Mother's boy

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A mother's boy, also mummy's boy or mama's boy, is a man who is excessively attached to his mother at an age at which men are expected to be independent (e.g. live on their own, be economically independent, be married or about to be married). Due to cost of living of some states, this is a viable option for many single men or even newlyweds. Anecdotally, this age of independence varies throughout each stratum of every human society in the world, sometimes greatly. A mother's boy may be effete or effeminate, or might be perceived as being macho, or might have a personality disorder, such as avoidant personality disorder, or might be schizophrenic, so that the mother acts as a caregiver.

In classical Freudian psychoanalytic theory, the term Oedipus complex denotes a child's desire to have sexual relations with the parent of the opposite sex. Sigmund Freud believed that a child's identification with the same-sex parent is the successful resolution of the Oedipus complex.[1][2] If this identification fails, the boy remains a lifelong "mama's boy."

Being mother-bonded is sometimes seen as a sign of weakness, and has a social stigma attached to it in many places, although in other places it may be more acceptable or perceived as normal. A mother-bonded man is seen to give control of his own life to his mother.



It is generally accepted that mothers and the social experiences they provide for their children, have a huge influence on the child’s social behaviour. American psychiatrist David M. Levy’s wrote in his seminal work on maternal behaviour:

“His outlook on life, his attitude towards people, his entire psychic well-being, his very destiny is presumed to be altered by the maternal attitude […] If human behaviour is influenced so markedly by maternal attitudes, then surely the most important study of man as a social being is a study of his mother’s influence on his early life.”[3]

The term ‘mama’s boy’ is not a clinical definition, but is understood as a particular kind of mother-son dynamic that reflects co-dependency, while also resulting in a number of social, emotional and emotional intelligence, and even physical deficiencies when seen in the most extreme cases.[3]

Despite limited academic literature on the long-term effects of maternal overprotection in creating grown ‘mama’s boys’, a man’s abnormal dependency on his mother for emotional, financial, moral, and other kinds of support are widely believed to originate in a prolonged, mutually dependent relationship with his mother in the first years of life. This relationship may be caused by a number of factors, including the mother’s personality, social and maternal anxieties, relationship or separation from the father, cultural context and expectations, lack of emotional, social, or financial independence, or prior experiences with child-raising. Often a mother’s excessive care in early infancy is triggered by a child’s unexpected illness, birth defects, or accidents, and may be prolonged treatment that does not end even when it is no longer needed.[3]

In psychoanalysis, this mutually-dependent relationship and the deficiencies it brings between mother and son may be explained as a direct result of maternal overprotection, a specific kind of maternal relationship that develops in early infancy, often in the first year of life. Although defining ‘overprotection’ as an extreme form of behaviour can be difficult due to cultural, social, and economic backgrounds of families, in clinical settings cases are usually deemed extreme according to the norms within the mother’s cultural ingroup. In D. M. Levy’s study, children displaying “emotional disturbance” as a result of prolonged contact and infantilizing treatment by their mothers were hospitalized by the efforts of their fathers, teachers, social workers, and other figures in close proximity to their mother, pressuring her to seek extra help for her child’s resulting behaviour [3]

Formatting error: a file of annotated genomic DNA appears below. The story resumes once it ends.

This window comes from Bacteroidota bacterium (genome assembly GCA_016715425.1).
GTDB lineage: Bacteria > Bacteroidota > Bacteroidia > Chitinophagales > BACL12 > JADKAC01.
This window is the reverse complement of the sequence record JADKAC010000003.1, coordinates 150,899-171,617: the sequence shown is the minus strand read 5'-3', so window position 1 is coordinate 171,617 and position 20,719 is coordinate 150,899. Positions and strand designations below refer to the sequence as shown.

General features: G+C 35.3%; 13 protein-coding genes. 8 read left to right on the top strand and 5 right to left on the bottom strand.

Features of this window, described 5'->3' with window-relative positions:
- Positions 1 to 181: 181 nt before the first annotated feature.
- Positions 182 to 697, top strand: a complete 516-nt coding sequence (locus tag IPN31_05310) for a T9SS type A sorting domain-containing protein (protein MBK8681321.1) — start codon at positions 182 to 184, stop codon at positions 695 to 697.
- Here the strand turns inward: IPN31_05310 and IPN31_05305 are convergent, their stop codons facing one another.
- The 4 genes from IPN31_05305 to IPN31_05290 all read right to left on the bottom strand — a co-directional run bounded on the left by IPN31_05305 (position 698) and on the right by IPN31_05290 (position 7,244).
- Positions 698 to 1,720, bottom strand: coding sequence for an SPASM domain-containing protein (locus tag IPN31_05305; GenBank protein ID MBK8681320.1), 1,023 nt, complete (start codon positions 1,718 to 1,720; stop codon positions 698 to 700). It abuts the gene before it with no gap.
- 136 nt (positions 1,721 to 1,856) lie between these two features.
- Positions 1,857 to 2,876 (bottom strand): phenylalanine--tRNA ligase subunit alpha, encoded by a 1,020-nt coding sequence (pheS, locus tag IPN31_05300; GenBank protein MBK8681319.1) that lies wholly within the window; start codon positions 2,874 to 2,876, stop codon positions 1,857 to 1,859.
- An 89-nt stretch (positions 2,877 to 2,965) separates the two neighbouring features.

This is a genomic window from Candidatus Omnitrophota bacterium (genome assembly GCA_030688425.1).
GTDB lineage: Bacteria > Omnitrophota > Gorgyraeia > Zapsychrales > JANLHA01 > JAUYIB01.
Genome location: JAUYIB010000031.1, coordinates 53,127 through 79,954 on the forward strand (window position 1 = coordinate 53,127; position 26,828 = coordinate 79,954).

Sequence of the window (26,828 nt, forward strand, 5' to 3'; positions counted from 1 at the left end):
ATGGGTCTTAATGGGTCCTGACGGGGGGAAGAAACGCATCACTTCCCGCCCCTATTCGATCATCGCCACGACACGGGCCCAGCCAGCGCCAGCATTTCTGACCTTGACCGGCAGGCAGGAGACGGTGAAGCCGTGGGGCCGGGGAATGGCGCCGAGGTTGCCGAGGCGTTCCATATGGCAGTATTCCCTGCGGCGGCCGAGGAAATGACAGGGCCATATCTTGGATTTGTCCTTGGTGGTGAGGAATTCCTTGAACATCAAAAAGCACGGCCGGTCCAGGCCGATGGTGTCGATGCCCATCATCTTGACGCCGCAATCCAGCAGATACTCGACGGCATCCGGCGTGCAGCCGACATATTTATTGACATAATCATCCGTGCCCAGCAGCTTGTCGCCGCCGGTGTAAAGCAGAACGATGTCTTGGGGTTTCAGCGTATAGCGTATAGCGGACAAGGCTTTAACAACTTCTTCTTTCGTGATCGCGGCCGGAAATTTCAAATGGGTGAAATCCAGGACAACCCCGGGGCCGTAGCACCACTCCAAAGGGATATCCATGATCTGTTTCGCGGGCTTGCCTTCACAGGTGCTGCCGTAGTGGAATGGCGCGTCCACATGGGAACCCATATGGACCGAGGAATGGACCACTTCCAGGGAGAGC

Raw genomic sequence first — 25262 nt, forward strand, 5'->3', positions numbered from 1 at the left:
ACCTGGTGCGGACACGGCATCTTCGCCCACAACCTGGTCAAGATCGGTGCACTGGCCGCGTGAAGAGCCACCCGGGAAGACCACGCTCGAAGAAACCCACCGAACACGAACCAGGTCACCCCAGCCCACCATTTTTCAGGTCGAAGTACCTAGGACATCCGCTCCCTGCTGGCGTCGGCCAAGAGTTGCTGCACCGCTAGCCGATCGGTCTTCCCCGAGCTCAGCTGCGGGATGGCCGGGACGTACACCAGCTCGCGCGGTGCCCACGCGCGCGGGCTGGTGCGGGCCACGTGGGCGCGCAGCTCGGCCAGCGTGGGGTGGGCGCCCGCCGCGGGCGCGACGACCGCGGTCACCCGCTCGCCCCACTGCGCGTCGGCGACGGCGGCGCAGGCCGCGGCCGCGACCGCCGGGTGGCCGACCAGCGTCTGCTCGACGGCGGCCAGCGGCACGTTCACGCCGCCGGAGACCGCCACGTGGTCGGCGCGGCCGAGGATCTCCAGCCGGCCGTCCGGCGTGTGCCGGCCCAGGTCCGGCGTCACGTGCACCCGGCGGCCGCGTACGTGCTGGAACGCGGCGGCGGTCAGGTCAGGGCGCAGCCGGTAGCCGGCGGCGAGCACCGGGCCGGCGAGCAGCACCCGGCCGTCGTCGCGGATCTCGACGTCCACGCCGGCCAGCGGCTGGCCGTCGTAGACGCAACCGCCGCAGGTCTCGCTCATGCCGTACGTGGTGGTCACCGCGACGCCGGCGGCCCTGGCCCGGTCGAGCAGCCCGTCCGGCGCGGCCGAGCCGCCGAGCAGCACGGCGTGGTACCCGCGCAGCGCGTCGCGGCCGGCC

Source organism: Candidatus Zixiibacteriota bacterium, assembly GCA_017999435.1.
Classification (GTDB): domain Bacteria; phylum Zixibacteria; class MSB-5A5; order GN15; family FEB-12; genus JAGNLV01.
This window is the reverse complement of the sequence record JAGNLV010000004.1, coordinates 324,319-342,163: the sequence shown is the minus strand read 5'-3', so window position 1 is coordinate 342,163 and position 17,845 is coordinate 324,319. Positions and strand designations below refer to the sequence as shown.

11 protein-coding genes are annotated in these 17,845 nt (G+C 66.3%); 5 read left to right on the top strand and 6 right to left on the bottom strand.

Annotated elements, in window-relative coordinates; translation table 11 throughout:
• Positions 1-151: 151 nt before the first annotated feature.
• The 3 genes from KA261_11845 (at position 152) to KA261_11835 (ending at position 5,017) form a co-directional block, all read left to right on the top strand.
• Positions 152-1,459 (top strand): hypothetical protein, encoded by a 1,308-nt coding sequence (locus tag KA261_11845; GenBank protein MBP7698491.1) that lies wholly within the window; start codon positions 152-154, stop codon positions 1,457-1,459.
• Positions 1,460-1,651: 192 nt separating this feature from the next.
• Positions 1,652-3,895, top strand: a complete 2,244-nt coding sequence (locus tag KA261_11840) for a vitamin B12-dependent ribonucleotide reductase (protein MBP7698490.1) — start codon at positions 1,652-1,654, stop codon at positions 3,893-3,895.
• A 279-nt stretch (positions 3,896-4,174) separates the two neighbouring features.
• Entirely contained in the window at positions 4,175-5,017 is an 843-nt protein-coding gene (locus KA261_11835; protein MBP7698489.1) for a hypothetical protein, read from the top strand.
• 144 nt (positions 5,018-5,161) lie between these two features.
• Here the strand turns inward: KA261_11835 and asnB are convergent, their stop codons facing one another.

Clinical views[edit]

Clinical studies have shown two main relationship dynamics that characterize overprotection:

Submissive child – dominating mother

The submissive child is often socially awkward, unable to relate to other children, experiences anxiety when physically separated from his mother, lacks the ability to make strong, independent decisions because of mother’s dominance. His dependency on his mother is reinforced by her overly-dominating decisions and presence in his social life, and her desire to control his social, physical, and emotional environments as a way of ‘protecting’ him from perceived harms of the outside world.

Aggressive child – indulgent/submissive mother

This kind of mother-son relationship gives near-complete dominance to the son, making his every wish the responsibility of the mother to fulfill. Often, the son of a submissive, indulgent mother who is also overprotective may experience the opposite in personality shaping, and display infantile power, showing a tendency to manipulate his situations in order to be the centre of attention; losing his temper when crossed or corrected, may be sexually or physically aggressive in later life and relationships. Levy describes this relationship as: “A process in which infantile power, unmodified, expands into a monstrous growth that tends to subjugate the parents” [3]

Theoretical Approaches[edit]

Maternal Love:

Early years have paramount influence on later life. This thinking conforms to the Freudian Oedipus complex, where the mother plays important role and investment in the child’s material, emotional, and physical reception and understanding of pleasure and other feelings[3] (564), and where the son displays a behavioural disposition to compete, manipulate, and exhibit a temperament to gain his mothers attention. In several cases within Levy’s study, few of these boys displayed sexual responses to their mother[3] (585-6)

Maternal Attitude:

This viewpoint emphasizes that the style or stage of life set by the mother on the son influences and projects the child’s relationship to his mother to the rest of the world. A son who exhibits hunger for power and dominance, anger when crossed, or a desire to be at the centre of attention in social situations with other children were likely spoiled with constant attention, devotion, and obeisance by his mother (564).

In a normal mother-son relationship, four basic patterns of maternal care include:

  • Physical and social contacts with friends, relatives, family members; where a child is exposed to social situations and himself learns how to create, maintain, and strengthen relationships